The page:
It Could Be Better: Part 1

So, a few days ago I purchased The God Delusion by Richard Dawkins.  I’m just shy of half way through.  Here are my initial impressions:

1.  Most of what Dawkins discusses is ground I’m already familiar with.  Part of this I can attribute to the widely popular nature of the book and the infusion of its ideas into the blogosphere and wider atheist discourse.  I suppose I can attribute the rest of my familiarity with having been a non-believer for twenty years or so.

2. I find Dawkins’ attempts at contemptuous humor toward believers to be deeply off-putting.  You can make your point without being a jerk.  However, I do realize that being a jerk sells books because it attracts controversy and thus, far greater levels of attention.  Alternatively, perhaps he is trying to entertain his readers and venting frustration, too?  How well does that approach work if you are trying to talk to anyone who isn’t already an atheist or agnostic, or at the very least, leaning heavily in that direction?  I’m guessing that the general populace of believers wasn’t his target audience.

3.  His references are quite sloppy when compared to academic writing.  There are many quotes and borrowed concepts throughout the book that lack endnotes or  footnotes.  I doubt that Dawkins is making stuff up, but I do see this as lazy writing.  That may be fine for the informal world of blogging, but if you are trying to write a book that encourages skepticism, rigorous references would be useful. I expected more from a person who hails from the world of academia.  Besides, gosh darn it, it would be nice for his readers to be able to look up his sources and reuse those quotes and concepts in other venues.

4. Dawkins shines when he is discussing science.  His discussions of evolution and cosmology were quite eloquent and held my interest more than any other part of the book—at least so far.  The man is gifted in this respect and his experience as a scientist shows.  His writing flows with articulate grace when he presents scientific concepts in digestible prose for the layperson.

5. When Dawkins discusses non-scientific topics, his writing seems to meander a bit.  I found myself skimming out of boredom.  I know that part of my boredom comes with my familiarity with these topics.  The thing is, I was already familiar with much of the science that Dawkins presents, and yet, those passages held my full attention.  In some places, it even sent chills up my spine.

6. His critiques mostly focus upon the Abrahamic concept of a deity and/or spiritual concepts.  He focuses upon Christianity in particular.  What about other deities from other spiritual practices?  What about religions that don’t center upon a deity?  This is a weakness that I see in many atheists’ critiques of religion (including my own critiques).  Maybe he’ll get to that later in the book?

So far, I find myself yearning for a book that isn’t The God Delusion.  The book that I would like to read would be an anthology upon religion that has contributions from authors across many disciplines: biology, anthropology, sociology, psychology, cosmology, history, philosophy, etc.  It would be nice to read a book on religion with perspectives that aren’t solely filtered through the experience and knowledge base of someone who specializes in the biological sciences.  Dawkins tries to make The God Delusion a kind of “Jack of all trades” and consequently, sometimes his presentation of the topic seems a bit thin.  I can sense when Dawkins is explaining concepts that aren’t native to his discipline (ethology and evolutionary biology) and I suspect this is one of the greatest weaknesses of the book.  Kudos to Dawkins for trying to discuss the topic across such a broad diversity of fields of study, but still, I am left wanting more.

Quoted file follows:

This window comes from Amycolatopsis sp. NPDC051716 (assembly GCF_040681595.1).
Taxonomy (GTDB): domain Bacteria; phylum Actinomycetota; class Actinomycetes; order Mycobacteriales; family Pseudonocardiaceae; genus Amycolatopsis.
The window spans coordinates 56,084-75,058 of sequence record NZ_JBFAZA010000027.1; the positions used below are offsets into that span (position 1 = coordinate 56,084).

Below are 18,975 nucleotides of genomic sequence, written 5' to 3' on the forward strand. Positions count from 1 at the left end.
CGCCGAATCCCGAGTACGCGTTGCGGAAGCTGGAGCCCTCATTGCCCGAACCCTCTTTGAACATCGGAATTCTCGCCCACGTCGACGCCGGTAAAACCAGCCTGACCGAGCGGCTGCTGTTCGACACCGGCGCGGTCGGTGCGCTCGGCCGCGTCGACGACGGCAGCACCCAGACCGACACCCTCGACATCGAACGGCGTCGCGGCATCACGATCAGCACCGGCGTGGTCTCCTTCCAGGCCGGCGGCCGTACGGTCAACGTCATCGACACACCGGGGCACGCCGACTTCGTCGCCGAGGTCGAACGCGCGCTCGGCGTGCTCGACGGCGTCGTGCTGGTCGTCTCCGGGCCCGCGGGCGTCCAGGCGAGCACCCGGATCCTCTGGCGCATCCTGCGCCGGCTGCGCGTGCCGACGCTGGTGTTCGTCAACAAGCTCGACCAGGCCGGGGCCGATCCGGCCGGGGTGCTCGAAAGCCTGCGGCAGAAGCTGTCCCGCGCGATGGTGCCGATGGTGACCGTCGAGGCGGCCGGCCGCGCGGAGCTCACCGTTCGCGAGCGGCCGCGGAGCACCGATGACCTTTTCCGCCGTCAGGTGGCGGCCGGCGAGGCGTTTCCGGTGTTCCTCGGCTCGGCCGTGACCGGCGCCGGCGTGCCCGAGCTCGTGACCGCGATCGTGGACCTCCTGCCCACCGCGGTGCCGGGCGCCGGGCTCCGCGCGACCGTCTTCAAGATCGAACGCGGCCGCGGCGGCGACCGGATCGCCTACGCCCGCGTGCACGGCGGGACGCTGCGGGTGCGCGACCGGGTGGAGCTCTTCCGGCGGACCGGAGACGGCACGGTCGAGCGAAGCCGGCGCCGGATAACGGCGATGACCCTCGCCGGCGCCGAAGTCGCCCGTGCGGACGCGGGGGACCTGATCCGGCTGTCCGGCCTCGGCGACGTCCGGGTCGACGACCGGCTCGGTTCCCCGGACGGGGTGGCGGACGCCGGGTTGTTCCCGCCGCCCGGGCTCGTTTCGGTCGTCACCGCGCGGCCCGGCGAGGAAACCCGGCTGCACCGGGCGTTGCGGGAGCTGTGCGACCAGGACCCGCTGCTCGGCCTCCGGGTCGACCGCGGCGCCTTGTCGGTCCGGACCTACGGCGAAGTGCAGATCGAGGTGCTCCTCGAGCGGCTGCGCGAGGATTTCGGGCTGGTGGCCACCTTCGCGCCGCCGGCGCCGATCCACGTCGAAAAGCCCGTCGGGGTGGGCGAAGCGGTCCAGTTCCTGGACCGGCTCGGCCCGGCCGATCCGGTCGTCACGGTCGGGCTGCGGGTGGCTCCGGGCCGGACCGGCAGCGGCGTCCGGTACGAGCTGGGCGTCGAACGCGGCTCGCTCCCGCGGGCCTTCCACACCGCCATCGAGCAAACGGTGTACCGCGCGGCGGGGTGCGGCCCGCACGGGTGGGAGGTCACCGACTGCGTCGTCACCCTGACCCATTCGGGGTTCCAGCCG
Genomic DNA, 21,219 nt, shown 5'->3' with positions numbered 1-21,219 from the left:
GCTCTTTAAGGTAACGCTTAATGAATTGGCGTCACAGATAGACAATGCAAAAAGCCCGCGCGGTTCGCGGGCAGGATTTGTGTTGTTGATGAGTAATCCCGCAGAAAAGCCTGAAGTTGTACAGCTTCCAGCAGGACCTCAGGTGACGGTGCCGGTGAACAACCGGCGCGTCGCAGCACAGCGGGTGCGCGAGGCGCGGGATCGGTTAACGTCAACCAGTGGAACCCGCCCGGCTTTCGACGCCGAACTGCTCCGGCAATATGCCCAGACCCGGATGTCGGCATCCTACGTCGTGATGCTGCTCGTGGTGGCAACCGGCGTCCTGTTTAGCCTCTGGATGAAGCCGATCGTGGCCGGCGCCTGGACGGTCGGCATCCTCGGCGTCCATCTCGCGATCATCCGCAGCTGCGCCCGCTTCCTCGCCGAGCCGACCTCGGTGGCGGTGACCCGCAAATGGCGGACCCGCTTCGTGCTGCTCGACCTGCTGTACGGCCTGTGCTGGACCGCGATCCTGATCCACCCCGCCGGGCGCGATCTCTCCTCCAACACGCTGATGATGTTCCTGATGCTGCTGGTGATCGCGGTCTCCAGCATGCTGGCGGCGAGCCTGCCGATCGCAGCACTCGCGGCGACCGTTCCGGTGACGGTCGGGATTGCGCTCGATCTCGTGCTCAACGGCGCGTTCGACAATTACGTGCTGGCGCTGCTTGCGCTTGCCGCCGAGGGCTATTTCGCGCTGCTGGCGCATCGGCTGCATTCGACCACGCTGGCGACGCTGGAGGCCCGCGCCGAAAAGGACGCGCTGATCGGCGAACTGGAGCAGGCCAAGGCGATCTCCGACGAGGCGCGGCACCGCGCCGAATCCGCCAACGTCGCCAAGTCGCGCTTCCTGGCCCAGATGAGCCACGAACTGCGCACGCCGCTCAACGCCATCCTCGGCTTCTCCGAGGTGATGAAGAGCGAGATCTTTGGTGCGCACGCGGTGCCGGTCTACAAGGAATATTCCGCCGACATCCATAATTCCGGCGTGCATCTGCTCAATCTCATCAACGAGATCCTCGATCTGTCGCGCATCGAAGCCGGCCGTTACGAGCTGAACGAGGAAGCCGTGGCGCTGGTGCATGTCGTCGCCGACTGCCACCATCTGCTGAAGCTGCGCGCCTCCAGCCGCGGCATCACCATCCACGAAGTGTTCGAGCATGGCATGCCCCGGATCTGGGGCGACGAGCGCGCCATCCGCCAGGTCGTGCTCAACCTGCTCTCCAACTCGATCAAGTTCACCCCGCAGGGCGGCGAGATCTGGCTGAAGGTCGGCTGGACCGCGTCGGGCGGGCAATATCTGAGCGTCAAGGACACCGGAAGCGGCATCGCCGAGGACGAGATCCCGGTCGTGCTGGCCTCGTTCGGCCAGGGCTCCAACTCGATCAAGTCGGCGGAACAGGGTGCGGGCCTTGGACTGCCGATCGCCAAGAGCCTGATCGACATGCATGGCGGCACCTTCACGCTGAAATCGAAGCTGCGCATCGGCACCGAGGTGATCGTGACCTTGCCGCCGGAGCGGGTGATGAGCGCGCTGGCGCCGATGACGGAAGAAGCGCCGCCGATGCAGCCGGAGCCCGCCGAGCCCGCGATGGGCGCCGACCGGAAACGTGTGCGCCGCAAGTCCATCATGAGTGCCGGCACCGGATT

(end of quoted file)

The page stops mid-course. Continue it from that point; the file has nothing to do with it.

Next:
Also, my “dream anthology” would strongly tone down the “theists are idiots” attitude.  I guess what I’m looking for is a book that is far more scholarly in nature, and I would hope that such attitudes wouldn’t tend to pass muster within that genre. You can challenge someone’s ideas without being mean spirited.

Plus, as my regular readers already realize, I don’t see spiritual and religious folk as mentally challenged, schizoid basket cases.  I may find their beliefs inscrutable and beyond credibility, but I’m still happy to share conversation and coffee with them.  Although this might sound odd to some nonbelievers, I’m open to learning a thing or two about myself and humanity during the course of such a conversation.  Hell, I’ve even been head over heels in love with a few religious/spiritual folk.

I know: I’m probably tainted by religious people cooties.  I’m damaged goods.  You probably should ignore me.  😉

Anyway, I do realize that being a minority in a world of believers certainly leads to a good bit of frustration because of the  marginalization and discrimination that we face, but nevertheless, angry contempt will only take us so far.  Take a tip from the way LGBT folks have fostered their move deeper into the mainstream: let people get to know you as human beings and show them that your lives are as mundane as theirs are.  Publicly insulting large portions of humanity is guaranteed to earn a lot of attention in a short period of time, but the animosity that is generated will only work to counter the long term goal of moving out of the margins and into common society.  Hatred and contempt reap hatred and contempt.

I do understand that The God Delusion is in some respects, the first of its kind: a wildly popular book that discusses a basis for atheism and does so by approaching the topic from many angles.  There’s no doubt that it has drawn a good deal of attention and generated a lot of discourse.  Nevertheless, I’m still longing for something more.  I’m going to try to finish the remainder of the book, but sometimes I find my attention wandering to the scenery outside my window…

PS: If anyone knows of a book that fits the criteria of “my dream anthology”, please let me know.  I’d love to read it.

PPS: My pre-existing dislike of Dawkins’ haughty attitude led me to purchase my copy of the book used.  I’d rather not give my money to that guy, even if it passes through the hands of a corporate proxy.